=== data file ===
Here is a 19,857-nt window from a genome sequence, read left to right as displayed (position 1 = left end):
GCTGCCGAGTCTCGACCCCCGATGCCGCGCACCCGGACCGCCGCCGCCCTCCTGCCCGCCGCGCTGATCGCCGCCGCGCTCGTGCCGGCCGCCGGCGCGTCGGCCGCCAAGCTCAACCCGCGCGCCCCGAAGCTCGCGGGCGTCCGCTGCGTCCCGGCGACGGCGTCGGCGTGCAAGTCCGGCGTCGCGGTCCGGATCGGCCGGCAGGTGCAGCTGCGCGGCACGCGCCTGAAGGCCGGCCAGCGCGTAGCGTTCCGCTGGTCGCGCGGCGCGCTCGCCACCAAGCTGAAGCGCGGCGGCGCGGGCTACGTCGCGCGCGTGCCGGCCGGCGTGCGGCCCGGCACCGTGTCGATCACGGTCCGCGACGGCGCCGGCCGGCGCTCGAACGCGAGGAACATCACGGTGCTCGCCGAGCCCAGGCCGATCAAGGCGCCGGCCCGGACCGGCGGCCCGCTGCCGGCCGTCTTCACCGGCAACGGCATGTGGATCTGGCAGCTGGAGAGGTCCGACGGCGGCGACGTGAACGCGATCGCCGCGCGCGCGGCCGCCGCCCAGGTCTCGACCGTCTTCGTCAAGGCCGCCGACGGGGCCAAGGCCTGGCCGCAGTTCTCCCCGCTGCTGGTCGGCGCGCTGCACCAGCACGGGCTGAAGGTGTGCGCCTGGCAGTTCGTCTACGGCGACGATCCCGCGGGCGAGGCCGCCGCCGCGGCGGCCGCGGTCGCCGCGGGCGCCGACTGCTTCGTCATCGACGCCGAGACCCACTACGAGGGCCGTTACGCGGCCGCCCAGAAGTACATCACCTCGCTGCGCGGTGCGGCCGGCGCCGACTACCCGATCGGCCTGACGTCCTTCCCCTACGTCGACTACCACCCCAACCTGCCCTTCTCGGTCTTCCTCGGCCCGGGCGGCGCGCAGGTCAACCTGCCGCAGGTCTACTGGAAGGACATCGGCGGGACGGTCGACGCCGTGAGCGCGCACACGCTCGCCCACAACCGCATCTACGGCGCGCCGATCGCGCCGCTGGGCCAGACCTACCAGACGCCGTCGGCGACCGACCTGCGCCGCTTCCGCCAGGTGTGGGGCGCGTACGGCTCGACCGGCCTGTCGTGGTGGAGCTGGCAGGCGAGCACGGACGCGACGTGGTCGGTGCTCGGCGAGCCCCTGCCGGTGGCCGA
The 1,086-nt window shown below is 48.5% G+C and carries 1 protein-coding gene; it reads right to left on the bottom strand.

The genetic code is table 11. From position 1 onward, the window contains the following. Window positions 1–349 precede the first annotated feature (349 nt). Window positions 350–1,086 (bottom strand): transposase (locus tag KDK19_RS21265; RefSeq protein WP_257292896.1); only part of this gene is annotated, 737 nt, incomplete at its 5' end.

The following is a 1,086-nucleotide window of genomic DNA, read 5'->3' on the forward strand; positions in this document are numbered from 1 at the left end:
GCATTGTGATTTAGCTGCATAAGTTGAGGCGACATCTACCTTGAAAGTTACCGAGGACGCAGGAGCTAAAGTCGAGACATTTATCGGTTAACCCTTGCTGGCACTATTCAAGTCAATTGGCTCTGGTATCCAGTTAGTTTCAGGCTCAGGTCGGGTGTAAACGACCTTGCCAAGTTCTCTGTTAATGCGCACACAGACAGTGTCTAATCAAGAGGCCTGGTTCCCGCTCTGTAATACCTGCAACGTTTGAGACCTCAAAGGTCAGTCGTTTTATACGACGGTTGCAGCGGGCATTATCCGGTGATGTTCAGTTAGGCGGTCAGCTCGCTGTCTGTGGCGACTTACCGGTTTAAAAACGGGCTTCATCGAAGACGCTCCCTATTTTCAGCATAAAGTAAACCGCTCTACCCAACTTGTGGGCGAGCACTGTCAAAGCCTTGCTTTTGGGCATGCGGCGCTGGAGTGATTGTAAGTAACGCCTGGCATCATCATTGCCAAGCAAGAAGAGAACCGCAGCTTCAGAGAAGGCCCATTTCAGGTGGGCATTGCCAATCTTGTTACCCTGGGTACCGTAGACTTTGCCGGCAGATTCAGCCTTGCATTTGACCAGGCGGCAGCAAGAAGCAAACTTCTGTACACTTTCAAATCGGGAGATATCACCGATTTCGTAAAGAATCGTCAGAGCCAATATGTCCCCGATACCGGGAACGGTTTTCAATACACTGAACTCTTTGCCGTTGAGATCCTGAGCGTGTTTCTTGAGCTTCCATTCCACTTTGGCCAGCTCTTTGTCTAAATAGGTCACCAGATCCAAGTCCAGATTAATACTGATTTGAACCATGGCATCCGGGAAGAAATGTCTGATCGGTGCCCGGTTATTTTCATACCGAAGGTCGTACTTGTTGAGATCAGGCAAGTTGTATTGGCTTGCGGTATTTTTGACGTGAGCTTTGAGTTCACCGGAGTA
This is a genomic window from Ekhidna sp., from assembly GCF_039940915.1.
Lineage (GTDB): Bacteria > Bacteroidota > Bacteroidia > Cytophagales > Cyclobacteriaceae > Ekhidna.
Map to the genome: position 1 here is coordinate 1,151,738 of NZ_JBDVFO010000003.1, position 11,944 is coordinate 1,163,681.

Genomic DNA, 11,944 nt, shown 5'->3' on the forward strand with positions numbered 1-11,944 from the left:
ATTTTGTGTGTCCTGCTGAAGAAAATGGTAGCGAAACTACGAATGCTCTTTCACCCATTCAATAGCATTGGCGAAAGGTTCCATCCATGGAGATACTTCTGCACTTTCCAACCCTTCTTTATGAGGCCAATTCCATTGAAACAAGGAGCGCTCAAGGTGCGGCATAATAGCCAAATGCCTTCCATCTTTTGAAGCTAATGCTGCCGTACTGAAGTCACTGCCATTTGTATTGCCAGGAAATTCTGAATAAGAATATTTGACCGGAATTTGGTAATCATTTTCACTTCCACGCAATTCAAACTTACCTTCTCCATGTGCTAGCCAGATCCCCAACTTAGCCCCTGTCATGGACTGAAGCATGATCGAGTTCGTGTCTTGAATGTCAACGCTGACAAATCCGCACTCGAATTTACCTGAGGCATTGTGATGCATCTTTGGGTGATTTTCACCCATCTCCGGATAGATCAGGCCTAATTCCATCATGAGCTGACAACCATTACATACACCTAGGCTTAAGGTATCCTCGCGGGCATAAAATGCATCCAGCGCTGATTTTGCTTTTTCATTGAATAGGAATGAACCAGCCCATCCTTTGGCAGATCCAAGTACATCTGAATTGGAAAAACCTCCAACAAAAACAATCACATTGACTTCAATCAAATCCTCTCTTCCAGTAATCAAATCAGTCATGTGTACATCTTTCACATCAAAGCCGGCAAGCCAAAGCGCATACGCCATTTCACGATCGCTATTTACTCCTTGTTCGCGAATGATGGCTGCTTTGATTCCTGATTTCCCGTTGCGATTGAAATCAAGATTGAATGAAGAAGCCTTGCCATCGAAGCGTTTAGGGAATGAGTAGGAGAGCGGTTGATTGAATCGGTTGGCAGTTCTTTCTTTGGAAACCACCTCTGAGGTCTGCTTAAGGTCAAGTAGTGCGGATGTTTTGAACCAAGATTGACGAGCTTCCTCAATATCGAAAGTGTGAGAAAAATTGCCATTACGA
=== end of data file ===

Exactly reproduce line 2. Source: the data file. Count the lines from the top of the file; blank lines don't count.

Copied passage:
GCTGCCGAGTCTCGACCCCCGATGCCGCGCACCCGGACCGCCGCCGCCCTCCTGCCCGCCGCGCTGATCGCCGCCGCGCTCGTGCCGGCCGCCGGCGCGTCGGCCGCCAAGCTCAACCCGCGCGCCCCGAAGCTCGCGGGCGTCCGCTGCGTCCCGGCGACGGCGTCGGCGTGCAAGTCCGGCGTCGCGGTCCGGATCGGCCGGCAGGTGCAGCTGCGCGGCACGCGCCTGAAGGCCGGCCAGCGCGTAGCGTTCCGCTGGTCGCGCGGCGCGCTCGCCACCAAGCTGAAGCGCGGCGGCGCGGGCTACGTCGCGCGCGTGCCGGCCGGCGTGCGGCCCGGCACCGTGTCGATCACGGTCCGCGACGGCGCCGGCCGGCGCTCGAACGCGAGGAACATCACGGTGCTCGCCGAGCCCAGGCCGATCAAGGCGCCGGCCCGGACCGGCGGCCCGCTGCCGGCCGTCTTCACCGGCAACGGCATGTGGATCTGGCAGCTGGAGAGGTCCGACGGCGGCGACGTGAACGCGATCGCCGCGCGCGCGGCCGCCGCCCAGGTCTCGACCGTCTTCGTCAAGGCCGCCGACGGGGCCAAGGCCTGGCCGCAGTTCTCCCCGCTGCTGGTCGGCGCGCTGCACCAGCACGGGCTGAAGGTGTGCGCCTGGCAGTTCGTCTACGGCGACGATCCCGCGGGCGAGGCCGCCGCCGCGGCGGCCGCGGTCGCCGCGGGCGCCGACTGCTTCGTCATCGACGCCGAGACCCACTACGAGGGCCGTTACGCGGCCGCCCAGAAGTACATCACCTCGCTGCGCGGTGCGGCCGGCGCCGACTACCCGATCGGCCTGACGTCCTTCCCCTACGTCGACTACCACCCCAACCTGCCCTTCTCGGTCTTCCTCGGCCCGGGCGGCGCGCAGGTCAACCTGCCGCAGGTCTACTGGAAGGACATCGGCGGGACGGTCGACGCCGTGAGCGCGCACACGCTCGCCCACAACCGCATCTACGGCGCGCCGATCGCGCCGCTGGGCCAGACCTACCAGACGCCGTCGGCGACCGACCTGCGCCGCTTCCGCCAGGTGTGGGGCGCGTACGGCTCGACCGGCCTGTCGTGGTGGAGCTGGCAGGCGAGCACGGACGCGACGTGGTCGGTGCTCGGCGAGCCCCTGCCGGTGGCCGA